Galesburg Register-Mail from Galesburg, Illinois on July 18, 1963 · Page 3
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Galesburg Register-Mail from Galesburg, Illinois · Page 3

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Galesburg, Illinois
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Thursday, July 18, 1963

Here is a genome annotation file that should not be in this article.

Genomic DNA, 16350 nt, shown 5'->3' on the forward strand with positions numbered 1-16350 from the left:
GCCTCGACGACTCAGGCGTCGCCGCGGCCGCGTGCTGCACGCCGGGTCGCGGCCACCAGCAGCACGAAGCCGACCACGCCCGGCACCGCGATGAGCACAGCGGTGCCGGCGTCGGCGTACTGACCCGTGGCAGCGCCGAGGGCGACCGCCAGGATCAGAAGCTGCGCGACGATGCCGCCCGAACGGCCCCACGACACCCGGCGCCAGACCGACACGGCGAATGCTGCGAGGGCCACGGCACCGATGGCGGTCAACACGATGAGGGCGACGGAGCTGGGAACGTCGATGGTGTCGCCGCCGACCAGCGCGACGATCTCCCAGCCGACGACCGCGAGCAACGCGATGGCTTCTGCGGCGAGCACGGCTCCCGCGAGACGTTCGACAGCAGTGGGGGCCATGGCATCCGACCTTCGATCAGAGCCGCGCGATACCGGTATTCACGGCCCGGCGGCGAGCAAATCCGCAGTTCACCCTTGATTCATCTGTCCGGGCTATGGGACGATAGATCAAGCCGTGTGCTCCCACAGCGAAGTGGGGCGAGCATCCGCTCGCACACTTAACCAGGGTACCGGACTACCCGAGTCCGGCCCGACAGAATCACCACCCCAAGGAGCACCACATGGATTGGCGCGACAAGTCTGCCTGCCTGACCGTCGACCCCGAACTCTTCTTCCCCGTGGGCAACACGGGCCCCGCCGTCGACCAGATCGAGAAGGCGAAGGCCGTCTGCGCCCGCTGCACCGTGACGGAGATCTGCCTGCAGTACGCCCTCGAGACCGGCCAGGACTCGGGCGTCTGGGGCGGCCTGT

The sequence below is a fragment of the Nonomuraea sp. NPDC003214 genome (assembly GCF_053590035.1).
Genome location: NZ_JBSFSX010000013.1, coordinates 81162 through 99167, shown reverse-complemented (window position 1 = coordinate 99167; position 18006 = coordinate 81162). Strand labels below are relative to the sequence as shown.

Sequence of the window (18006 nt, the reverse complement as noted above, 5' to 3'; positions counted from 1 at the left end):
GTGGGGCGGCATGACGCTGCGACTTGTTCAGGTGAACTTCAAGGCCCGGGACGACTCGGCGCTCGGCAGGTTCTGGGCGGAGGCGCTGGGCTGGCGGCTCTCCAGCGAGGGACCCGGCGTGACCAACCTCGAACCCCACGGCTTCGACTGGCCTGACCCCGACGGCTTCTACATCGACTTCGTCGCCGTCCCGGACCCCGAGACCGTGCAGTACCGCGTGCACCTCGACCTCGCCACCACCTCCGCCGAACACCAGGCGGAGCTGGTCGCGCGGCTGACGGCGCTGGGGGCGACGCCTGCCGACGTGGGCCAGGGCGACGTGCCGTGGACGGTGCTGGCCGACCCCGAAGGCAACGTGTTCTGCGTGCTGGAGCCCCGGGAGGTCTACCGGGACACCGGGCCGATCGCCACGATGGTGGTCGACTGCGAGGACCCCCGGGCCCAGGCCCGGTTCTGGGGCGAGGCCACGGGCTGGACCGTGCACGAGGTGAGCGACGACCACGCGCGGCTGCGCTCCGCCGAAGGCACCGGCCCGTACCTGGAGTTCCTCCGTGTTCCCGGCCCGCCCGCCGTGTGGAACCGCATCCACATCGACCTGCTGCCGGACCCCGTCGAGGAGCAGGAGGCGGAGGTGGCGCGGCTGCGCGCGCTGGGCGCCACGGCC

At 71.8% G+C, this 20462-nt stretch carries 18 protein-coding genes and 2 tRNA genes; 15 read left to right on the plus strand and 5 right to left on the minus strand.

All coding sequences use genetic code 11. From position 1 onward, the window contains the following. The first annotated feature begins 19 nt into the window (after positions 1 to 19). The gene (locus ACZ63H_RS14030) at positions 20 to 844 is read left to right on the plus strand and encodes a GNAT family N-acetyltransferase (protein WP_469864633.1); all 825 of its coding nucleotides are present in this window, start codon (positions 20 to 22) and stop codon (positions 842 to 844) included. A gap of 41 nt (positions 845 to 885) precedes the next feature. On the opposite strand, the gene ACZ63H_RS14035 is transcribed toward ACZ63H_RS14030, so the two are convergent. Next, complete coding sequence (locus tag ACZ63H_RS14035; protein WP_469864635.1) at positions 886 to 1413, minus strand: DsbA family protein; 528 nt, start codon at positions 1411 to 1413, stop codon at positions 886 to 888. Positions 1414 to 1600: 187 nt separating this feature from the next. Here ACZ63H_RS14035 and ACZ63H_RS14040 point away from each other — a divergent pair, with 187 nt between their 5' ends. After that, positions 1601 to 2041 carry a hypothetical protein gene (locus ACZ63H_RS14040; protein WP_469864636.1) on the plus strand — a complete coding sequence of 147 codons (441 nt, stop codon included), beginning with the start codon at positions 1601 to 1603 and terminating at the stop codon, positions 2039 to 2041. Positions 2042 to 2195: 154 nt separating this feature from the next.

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RFK Urging Civil Rights Legislation WASHINGTON (UP!) - Atty. Gen, Robert F. Kennedy told Congress today that "no issues are more urgent" than those the administration's civil rights program seeks to resolve. Kennedy appeared before the Senate Judicia y Committee, headed by hostile Sen. James 0, Eastland, D - Miss., to urge acceptance of the President's entire civil rights package. To do so, he said in prepared testimony, would be "to bring to law what we have always known in our hearts to be justice." Cites Unrest The attorney general cited racial unrest In Cambridge, Md.; Savannah, Ga., and "countless other cities" as evidence of what happens when "long-standing legitimate grievances are not remedied under law." He thus echoed the word of his brother, President Kennedy, who said Wednesday that the way to eliminate the nation's racial troubles is to "provide for a redress of grievances," The President told a news conference that demonstrations leading to riots and violence, as in Cambridge, could only hurt the civil rights cause. But those who urge an end to demonstrations must be willing to work for equal opportunities, he said, or the problem will remain. Shriners Plan Ice Cream Social The public Has been invited to an ice cream social Monday at 6 p.m. at the Park Drive Dairy under auspices of the Galesburg El Bon Shrine Club. The project is designed as a benefit for the club's community service work. Allot Fuel Tax Galesburg has been allotted $20,032 as its share of the Motor Fuel Tax paid into the state treasury during June. The total amount available to the municipalities was $4,552,685. Kewanee received $8,780, Moline, $22,970; Peoria, $55,488, and Rock Island, $27,895. Galesburg Register-Mail, Galesburg HI, Thursday, July IB, }96d JM TWO PRESIDENTS MEET — President Kennedy Is shown above as he met In his office Wednesday with Carl P. Miller, president of Rotary International, who outlined the organization's program for Increasing understanding among peoples of the world. Miller is showing President a photograph of himself and Mrs. Miller and Atty. Gen. and Mrs. Kennedy taken during the Kennedys' honeymoon in Hawaii. UN1FAX Milton Eisenhotber Recalls Tractor Deal as 'Muddled 9 By WILLIAM L. RYAN NEW YORK (AP) — An unexpected telephone call from President Kennedy involved Dr. Milton S. Eisenhower in "one of the most amazing and muddled incidents in the history of inter-American affairs," the former president's brother says. Dr. Eisenhower's book, "The Wine Is Bitter: The United States and Latin America," published by Doubleday, relates a sequel to the Bay of Pigs invasion of Cuba. He calls the episode "the most exasperating, frustrating and enervating six weeks of my life." The story concerns the attempt to liberate Cuban invasion prisoners in return for $3-million worth of tractors. Eventually, a year and a half later, the cost was 20 times that much in medical supplies. Dr. Eisenhower intimates the episode nearly brought disaster on U.S. prestige. Not Characteristic "Fortunately," he writes, "the terrible mistakes made in the Cuban invasion and the clumsy fumbling displayed in the tractors for prisoners deal have not characterized other efforts of the Kennedy . administration in the Latin- American area. The moment that SHOP FRIDAY from 9:30 A.M. til 9 P.M. CARSON'S COAT CARAVAN Two Days Only Friday and Saturday July 19 and 20 Second Floor You'll see all that's new in coat fashion for '63 in this exciting collection of coats. The most beautiful winter coats ever. Don't wait . . . because this special caravan collection will be here only 2 days July 19 and 20. SPECIAL SALE 99 President Kennedy called in the ambassadors of the Latin-American republics to the White House early in 1961 to formulate an Alliance (for Progress) our efforts to seek justice for the underprivileged , of Latin America through collective action have been constantly and earnestly pursued." Most of the book concerns Dr. Eisenhower's observations as special Latin-American ambassador for President Eisenhower. But a chapter is devoted to the tractors affairs which began a month after the invasion when Prime Minister Fidel Castro of Cuba offered to trade the prisoners. Kennedy Phoned , Dr. Eisenhower says President Kennedy telephoned him May 19, 1961, and explained that Castro was sending 10 prisoners to the United States to negotiate for the release of the others. The President wanted to ""estabish a committee of private citizens for the sole purpose of raising funds to buy the tractors," and said he would "explain the matter to the American people the next day." Dr. Eisenhower agreed to serve. So did the late Eleanor Roosevelt, Walter Reuther and other prominent Americans. But, Eisenhower says, the promised presidential statement never carrie. Furious criticism rose in Congress. Some congressmen demanded that Secretary of State Dean Rusk say whether the administration approved the committee's efforts. "I was beginning to be angry," Dr. Eisenhower writes. "President Kennedy had not explained our position as mere fund raisers in support of governmental policy as he had led me to believe he would. President Kennedy remained silent, despite hints in the newspapers that he was involved. I had been told that he would make clear to the public the government's role in our effort. Not only did he remain silent; he had apparently not bothered even to call in congressional leaders from both parties to brief them on tho plan, an action which might have done much to forestall criticism in Congress." Praise for McLoskey; He Lauds House After the first six months of the current session of Congress, the voting record of Rep. Robert T. McLoskey (R-lll.) has been given 100 per cent approval by the Americans for Constitutional Action. The unofficial scores were based on 10 selected votes by the Mouse of Representatives on such issues as expansion of the Rules Committee, acceleration of public works, the feed grains program and increasing the debt limit. Charles A. McManus, executive director, said the official ratings will not be compiled until Congress adjourns. McManus said McCloskey consistently voted to protect the family budget, individual freedom and the future of all American children. Cites Mouse Stand On the Congressional scene itself, McLoskey today doffed his hat to the House of Representatives. He praised the House for its stand on the Export-Import Bank Bill, as opposed to the Senate's attempt to amend it. McLoskey said the bank is an effective agent right now and has been of great value to exporters of this country. However, he charged "back door" spending, taking money out of the treasury other than by lawful appropriations, is unconstitutional. He said such financing by the bank is completely unnecessary for the Export-Import Bill. To control government finances, Mc­ Loskey said they should be kept as close to the people as possible. Thousand Due for Church Parley By LARRY REID The 49th annual session of the Baptist State Missionary and Education Convention of Illinois will convene in Galesburg July 22-26—the second large church convention to be held here in the space of several months. Convention theme Irving C. Clay Heads Rilco's New Operation Irving C. Clay of St. Paul, Minn., a native of Galesburg, will direct a new operation of Rilco Engineered Wood Products Division of the Weyerhaeuser Co. The new setup is the consolidation of the division's District 1 sales office at St. Paul, and its general office, Tacoma, Wash., with the Albert Lea, Minn., manufacturing facilities. Consolidation of these offices, scheduled to be completed by Sept. 1, will result in the centralization at Albert Lea of all departments—s ales, engineering, accounting and manufacturing— in order to better serve the national market for products produced by the division, the company reported. Certain departmental personnel are being relocated from Tacoma and St. Paul to Albert Lea in the present program. Clay as resident manager will direct the new operation. He formerly was district manager of the Rilco 13- state Midwest area at St. Paul. Clay, a son of Mrs. Helen A. Clay of 319 W. North St., is a graduate of Corpus Christi High School. He is married to the former Mary Catherine Kennedy of Galesburg. Bloodmobile Collects 34 Pints at Oneida ONEIDA — Bloodmobile operations in Oneida Wednesday resulted in the collection of 34 pints of blood from 36 donors. Louis Coleman, general chairman, reported that the community is credited with providing 14 additional pints required recently for emergencies at the Galesburg blood center. Assisting in Wednesday's operation were volunteer nurses, physicians and members of the Oneida American Legion Auxiliary. The Oneida Woman's Club provided refreshments for the donors. READ THE WANT ADS! SPECIAL FRESH ROSES CASH AND CARRY Through Saturday 50c Charge for Delivery Anderson florists 312 1 MAW 128 H. BROAD «l) - J4JJ1M will be "T h e Militant Church in Our Times." ' The host minister, Rev. Robert Morgan, pastor of Bethesda Baptist Church, said that between 800-1,000 persons from throughout the state are expected to attend sessions. More than 1,200 persons attended the 113th annual session of the Illinois Disciples of Christ held m Galesburg April 28 through May 1. Baptist general sessions are scheduled to be held at East Main Street Congregational Church. The Junior Women's sessions will be held Wednesday through Friday at First Church of God, and Lombard Junior High School will host the Illinois Sunday School and Baptist Training Union Congress Monday through Wednesday. Will Greet Delegates General sessions at East Main Street Congregational Church will be held Monday through Friday. Monday at 2 p.m. Rev. L. W. Mingo of Chicago, convention president, will preside at opening sessions. Rev. F. D. Johnson of Chicago will deliver the introductory sermon. At 7:30 p.m. Mayor Robert Cabeen and other religious and civic leaders of the city will present official greetings. A music program, under the direction of Prof. John E. Rogers of Chicago will follow. Tuesday at 7:30 p.m. members of the Baptist Training Union will study the way local Sunday school teachers have contributed to religious teachings. A choral reading, "Who Am I," will be presented by young adults of Bethesda Baptist Church. Wednesday at 7:30 p.m. the women's convention will present Mrs. William McMurray of Birmingham, Ala., president of the North American Baptist Woman's Union. She will present an address entitled "Our Freedom." , Schedules Address Thursday at 11 a.m. the president will present his annual address. Music will, be presented by the Morning Star Baptist Church of Chicago. In the evening at 7:30, Dr. Robert Wilson of Jacksonville, Fla., will speak. He is the correspondent secretary of the National Baptist Convention of America. Friday at 7:30 p.m., the closing sermon will be delivered by Rev. F. P. Piper of Chicago. The con­ vention chorus of Galesburg will sing during all general sessions. Those attending the convention will register Monday afternoon at Bethesda Baptist Church, which is located at the corner of Whitesboro Street and Grand Avenue. The Rev. Mr. Morgan said that accommodations for those attending arc being made at hotels, motels, the YMCA, and private homes in Galesburg. Other churches jn the city are cooperating in helping find lodgings for delegates. Bob Frank of College Team Talks to Lions Robert Frank, business manager of Galesburg's entry in the Central Illinois Collegiate Baseball League, was guest speaker Wednesday noon at the Lions Club Luncheon in the ballroom of Custer Inn. After explaining the purpose of the league and how it was formed Frank stressed the importance of increased attendance at the ball games to insure successful operation of the Galesburg franchise. Frank pointed out that the league is a pilot operation and is the only one of its kind in the country. Because of this top college players fro: ail over the nation are competing, providing fans with high-caliber competition, Frank said. Frank was introduced by Paul Lindberg, program chairman for the day, while Robert Collier, vice president of the club, presided at the luncheon meeting. Collier presented a monarch award to James H. Rush for 15 years of service with the Lions Club. Thot's the price of a new Hammond Organ at the Charles S. Gamble Music Co. 564 N. Henderson St. Henderson Social Draws Big Crowd HENDERSON—The annual ice cream social Wednesday night in the Henderson Park under aus pices of the Women's Auxiliary to the Henderson Fire Department drew a record crowd for the series. The Knoxville band played a concert for the occasion. More than 75 gallons of ice cream were served throughout the evening. READ THE WANT ADS! ANDES CANDIES WEEK-END SPECMi PECAN ETTES Regular $1.75 &J SPECIAL lb. 1.4 J Andes famous Pecanettes, jumbo pecans rolled in soft caramel and dipped in smooth Swiss chocolate. Christmas in July at ANDES CANDIES 10% DISCOUNT ON ALL New 1963 Hallmark Christmas Needs HALLMARK VALUE GIFT WRAP HALLMARK VALUE TAGS & SEALS HALLMARK VALUE RIBBON HALLMARK VALUE BOXED CHRISTMAS CARDS HALLMARK VALUE CELLO PACKS 29c to 98c Buy in July and Save 10% YOUR CONVENIENT HALLMARK STORE 221 E. Main St. Galesburg, III. Open Weekdays 9 to 9—Sundays Noon 'til 9 p.m. TO EAST MOLINE — Richard V. Delano, (above), Galesburg YMCA youth secretary, submitted his resignation at the monthly meeting of the board of directors, Tuesday to accept a position as executive secretary of the East Moline YMCA and will report there Sept. 1. Replacing Delano as youth secretary will be Thomas E. Brown who has been with the Galesburg YMCA for three years. Delano has also been with the local branch for three years and was instrumental in developing 16 new Indian Guide tribes. Man Pays For Obstructing Justice Today Carl Buck, address and age unlisted, pleaded guilty to a charge of obstructing justice today and was fined $50, together with costs, in Police Magistrate Court. The situation occurred when police attempted to talk to Mary Vaughn, 64, 171 S. Pleasant Ave., about speeding. Buck refused to let the police speak to her. The woman pleaded guilty to the charge and paid $17 and costs. Pete J. Van Huffel, 44, 340 E. Waters St., was fined $10 and costs for failure to yield the right-of-way. Alvin R. Johnson, 57, of Monmouth paid $10 and costs for running a red light, and Jeannette Brooks, 19, 518 W. South St., paid $5 and costs on the same charge. Edward Burns, 52, address listed as the Arlington Hotel, paid $5 and costs on a charge of intoxication. Rentschler Impressed by GOP Talent SANDWICH, 111. WPD-Keput*. lican leader William H. Rehtsch* ler said Wednesday the HUnoli OOP is fortunate to have "an im* pressive inventory of talent" available for the gubernatorial race in 1964. He spoke at a De Kalb County Republican Woman's Club picnic. He said Secretary of State Charles F. Carpentier, Cook County Republican party Chairman Hayes Robertson, businessman Charles Percy, state Treasurer William J. Scott, and Cook County Sheriff Richard B. Ogilvie were "extremely well qualified for the governorship." He said Carpentier has "an excellent record as a public servant; immense knowledge of state and local government; impressive legislative experience; and has demonstrated skill in winning votes both downstate and in Cook County. Robertson, Percy Robertson, he said, is "a hard hitting, plain talking political leader with strong convictions; skill as a political organizer; a solid record as a successful businessman; and a statewide reputation based on his primary race against Gov. William Stratton in 1960. Rentschler said Percy offers "youth, vigor, skill as an administrator, an admirable record of business success, and experience as a Republican fund raiser and platform writer." Rentschler, who served as statewide chairman of Scott's primary and general election campaigns, said both Scott and Ogilvie "have indicated they feel an obligation to complete their terms of office which will continue until 1966." READ THE WANT ADS! FOR RENT BEAUTY SALON Location: 1176 N. Seminary. Good traffic, next to shopping center, reasonable rent. Available at once. Inquire Ray Anderson Cleaners. Ph. 343-2111 or Eve. 343-8535. GOING BALD? Mr. Newhouse, (left), gave about 20 minutes of his time for the Harlow free hair and scalp consultation and re-grew his hair. Mrs. Haller, (right), shows her results by the harlow home treatment system. HARLOW HAIR and SCALP CONSULTANTS Coast to Coast Home Treatment System WILL BE IN GALESBURG, CUSTER HOTEL, FRIDAY ONLY If you are totally bald, there I is nothing Harlow can do tor you. Harlow or no other treatment known Is of benefit to excessive hair loss due to male pattern baldness. Neither of the persons shown above suffered from male pattern baldness. Therefore, Harlow continues its policy of refusing all hopeless cases. Baldness is slow ami gradual, even in the most common forms. If you suffer from dandruff, excessive hair fall, thinning hair, excess oiliness or dryness, or itchy scalp, or if your scalp is still creating hair, we urge you to take a few moments of your time to see the Harlow consultant and find out what you can do for your particular hair and scalp problem. Results are guaranteed by the Harlow company. You don't have to take our word — you will be given a written guarantee from the beginning of your treatments through its completion on a prorated basis. For 8 years many thousands from coast to coast have received complete satisfaction from the new Harlow Home Treatment method. You, too, can have CUT THIS OUT AND MAKE THIS SIMPLE TEST CHECK YOUR CONDITION ( ) Itchy scalp? ( ) Scalp has tight feeling? ( ) Hair dry? ( ) Hair extremely oily? ( ) Dandruff scales in nails when scratching? ( ) Excessive hair fall in washing? ( ) Excessive hair fall in combing? ( ) Excessive hair fall on pillow? ( ) Hair thinning on crown? ( ) Receding hairline? Bring this check list with you. If you have checked even one of these, items and do not have Male pattern Baldness, see W. G. Kent. Friday only at the Custer Hotel, between 1:00 P.M. and 8:30 PM. healthy hair and scalp. Why not make it a point now to see the Harlow consultants and find out how thousands of others have been helped through this outstanding new method of scientific scalp treatments that you apply in the privacy of your home. Just go to the Custer Hotel fa Galesburg, Illinois, oa Friday, July 19, between 1:00 P.M. awl 8:30 I'.M. and ask tbo desk derfc for W. O. Keut's room uumbvr. You will not be obligated or embarrassed in any way. Consultations are free and given in private. "DON'T PUT IT OFJT TIL IT'S ALL Ot'b'."